The sky is a little dark. Perhaps it’s dusk, maybe it’s dawn.
Driving down portions of U.S. 27 can be difficult for many drivers – especially if it’s night and you’re driving through Sebring.
No, it’s not the increased traffic that makes it difficult. It’s not even the numerous red lights that you may have to stop for.
Instead, it’s the bright lights coming from the LED billboards that has many motorists upset.
While businesses enjoy putting their logos and advertisements up on them because they are bright, sometimes amusing and new, motorists find them to be a “huge distraction,” especially at night. Certain billboards, like the huge one in front of Shelby Crossing and two on the southbound lane north of the Sebring Parkway, were singled out because they appear to be too bright at night.
It seems those that change every few seconds are also a nuisance to drivers. However, the faster the advertiser changes, the more money is going into the pockets of the entrepreneurs.
Sure, they can serve a “purpose” as one billboard owner pointed out, like promoting special events and offering amber alerts, but when the billboards are so bright that drivers have to squint to get past them they become a nuisance and a hazard.
One billboard owner said federal and state regulators have agreed on rules for the billboards to automatically adjust brightness based on the level of natural light throughout the day so it is not blinding or too bright.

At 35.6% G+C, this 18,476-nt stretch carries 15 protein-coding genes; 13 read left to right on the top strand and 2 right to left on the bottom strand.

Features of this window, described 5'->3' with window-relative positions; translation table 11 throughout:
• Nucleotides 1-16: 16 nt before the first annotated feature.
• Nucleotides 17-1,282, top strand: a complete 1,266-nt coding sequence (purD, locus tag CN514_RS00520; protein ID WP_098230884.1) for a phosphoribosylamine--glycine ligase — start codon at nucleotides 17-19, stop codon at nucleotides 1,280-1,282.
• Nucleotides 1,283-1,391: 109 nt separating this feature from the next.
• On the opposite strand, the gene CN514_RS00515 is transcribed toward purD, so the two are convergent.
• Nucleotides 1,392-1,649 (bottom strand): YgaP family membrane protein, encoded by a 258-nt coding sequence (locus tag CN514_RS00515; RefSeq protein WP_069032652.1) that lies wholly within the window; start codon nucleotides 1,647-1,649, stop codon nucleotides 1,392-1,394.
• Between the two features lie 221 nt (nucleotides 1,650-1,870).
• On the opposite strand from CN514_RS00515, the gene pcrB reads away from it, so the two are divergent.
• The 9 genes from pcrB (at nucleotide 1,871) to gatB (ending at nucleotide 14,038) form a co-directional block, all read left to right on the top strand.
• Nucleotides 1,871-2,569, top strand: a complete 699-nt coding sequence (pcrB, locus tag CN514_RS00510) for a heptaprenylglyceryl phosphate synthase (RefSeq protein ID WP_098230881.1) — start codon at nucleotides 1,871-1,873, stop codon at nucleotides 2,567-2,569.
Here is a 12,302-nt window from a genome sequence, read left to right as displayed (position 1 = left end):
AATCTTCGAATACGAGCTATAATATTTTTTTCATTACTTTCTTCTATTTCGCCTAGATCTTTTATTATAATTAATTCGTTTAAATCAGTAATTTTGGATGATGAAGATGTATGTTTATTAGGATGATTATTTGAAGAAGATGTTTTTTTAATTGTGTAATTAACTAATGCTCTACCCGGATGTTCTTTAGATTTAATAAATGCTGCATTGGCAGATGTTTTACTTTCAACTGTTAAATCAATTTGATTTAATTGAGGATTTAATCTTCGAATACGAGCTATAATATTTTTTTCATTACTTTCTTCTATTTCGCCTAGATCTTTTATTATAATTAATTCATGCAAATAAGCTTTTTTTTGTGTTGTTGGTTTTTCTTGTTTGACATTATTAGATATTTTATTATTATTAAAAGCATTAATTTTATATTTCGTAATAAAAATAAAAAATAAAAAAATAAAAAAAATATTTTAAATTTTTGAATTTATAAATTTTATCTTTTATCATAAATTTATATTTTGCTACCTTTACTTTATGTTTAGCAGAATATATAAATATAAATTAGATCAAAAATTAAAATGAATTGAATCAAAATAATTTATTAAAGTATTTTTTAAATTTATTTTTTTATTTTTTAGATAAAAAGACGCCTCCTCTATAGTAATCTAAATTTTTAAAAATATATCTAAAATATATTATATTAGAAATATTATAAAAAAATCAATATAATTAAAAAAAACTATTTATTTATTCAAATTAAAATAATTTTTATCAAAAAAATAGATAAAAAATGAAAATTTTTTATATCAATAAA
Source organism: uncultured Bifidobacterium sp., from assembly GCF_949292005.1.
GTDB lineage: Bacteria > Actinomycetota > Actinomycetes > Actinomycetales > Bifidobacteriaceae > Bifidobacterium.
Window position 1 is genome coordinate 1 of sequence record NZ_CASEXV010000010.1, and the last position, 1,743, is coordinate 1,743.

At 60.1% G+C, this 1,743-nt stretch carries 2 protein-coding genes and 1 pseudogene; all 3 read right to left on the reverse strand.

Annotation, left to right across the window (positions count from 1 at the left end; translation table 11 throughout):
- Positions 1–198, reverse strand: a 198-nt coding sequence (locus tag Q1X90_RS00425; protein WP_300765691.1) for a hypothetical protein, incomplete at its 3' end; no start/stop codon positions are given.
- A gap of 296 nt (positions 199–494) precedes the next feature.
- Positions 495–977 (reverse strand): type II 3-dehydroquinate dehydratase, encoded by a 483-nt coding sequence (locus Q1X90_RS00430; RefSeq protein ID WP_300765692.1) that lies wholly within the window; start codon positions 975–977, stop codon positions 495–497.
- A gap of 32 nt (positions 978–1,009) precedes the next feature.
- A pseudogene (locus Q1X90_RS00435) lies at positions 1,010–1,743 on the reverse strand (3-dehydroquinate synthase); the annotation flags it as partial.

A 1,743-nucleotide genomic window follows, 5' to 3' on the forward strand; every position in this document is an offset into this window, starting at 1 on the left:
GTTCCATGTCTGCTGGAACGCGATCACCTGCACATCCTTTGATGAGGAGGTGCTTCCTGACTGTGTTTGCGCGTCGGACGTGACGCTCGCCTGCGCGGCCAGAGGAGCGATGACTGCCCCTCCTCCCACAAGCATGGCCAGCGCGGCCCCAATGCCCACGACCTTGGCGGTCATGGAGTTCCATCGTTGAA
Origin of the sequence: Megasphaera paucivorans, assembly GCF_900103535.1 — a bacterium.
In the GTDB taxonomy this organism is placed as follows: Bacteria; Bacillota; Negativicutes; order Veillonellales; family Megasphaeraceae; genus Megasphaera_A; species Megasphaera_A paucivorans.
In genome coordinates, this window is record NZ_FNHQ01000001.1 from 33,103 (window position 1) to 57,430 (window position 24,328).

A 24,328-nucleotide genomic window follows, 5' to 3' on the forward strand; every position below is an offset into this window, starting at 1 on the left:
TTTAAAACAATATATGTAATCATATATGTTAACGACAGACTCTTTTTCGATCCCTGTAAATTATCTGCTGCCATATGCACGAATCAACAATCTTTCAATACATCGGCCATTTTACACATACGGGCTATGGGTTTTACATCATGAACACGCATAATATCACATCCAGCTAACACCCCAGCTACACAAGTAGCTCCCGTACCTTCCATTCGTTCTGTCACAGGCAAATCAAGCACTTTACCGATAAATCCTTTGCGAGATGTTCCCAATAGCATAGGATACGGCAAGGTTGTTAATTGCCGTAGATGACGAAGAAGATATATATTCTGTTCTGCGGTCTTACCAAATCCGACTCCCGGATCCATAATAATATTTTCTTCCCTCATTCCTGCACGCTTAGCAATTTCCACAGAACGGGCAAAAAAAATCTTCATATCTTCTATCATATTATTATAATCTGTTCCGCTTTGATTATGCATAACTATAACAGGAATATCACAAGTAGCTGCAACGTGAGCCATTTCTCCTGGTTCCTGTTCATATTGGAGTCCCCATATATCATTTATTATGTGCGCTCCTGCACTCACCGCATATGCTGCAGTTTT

Along with meeting county or municipality codes and regulations, billboards erected on state roads require permitting by the Florida Department of Transportation. The county sign codes do not address brightness, which is regulated by FDOT.
We’d like for them to test some of the billboards that line U.S. 27.
Even better, we’d like to suggest that the county and the city of Sebring follow their bookend sisters. The city of Avon Park and the town of Lake Placid have so far kept digital billboards out of their limits. Kudos to them!
The city of Sebring does have an ordinance in place that allows a billboard on U.S. 27 to be relocated, such as one being removed and a new one being built. Officials say no more billboards are allowed right now, though. We hope it stays that way. It’s actually a shame that a static billboard can be replaced with a digital billboard, just increasing the chance in the future that more of these blinding signs will be erected.
In other parts of the city, no new billboards are allowed and if an existing billboard requires 50 percent or more of its value to be repaired, it cannot be replaced.
Lake Placid prohibits all billboards, including off-premesis and on-premises, and also prohibits signs with moving or blinking lights. Avon Park does not allow billboards of any type, unless annexed into the city.
Geez, wouldn’t that be nice throughout the county. Then a pleasant drive down our county’s main thoroughfare would stay just that – pleasant. No signs to distract us. No glaring lights to cause us to squint as we drive by. Just a peaceful drive with an unobscured view and a more beautiful landscape.
Be sure to let your city and county officials know how you feel about the types, as well as the number, of billboards that you want to see in the county. We live in a county where our communities are taking pride. We have one shot at getting travelers to turn off U.S. 27 to come into our communities, let’s not blow it by turning them off with the massive number of billboards.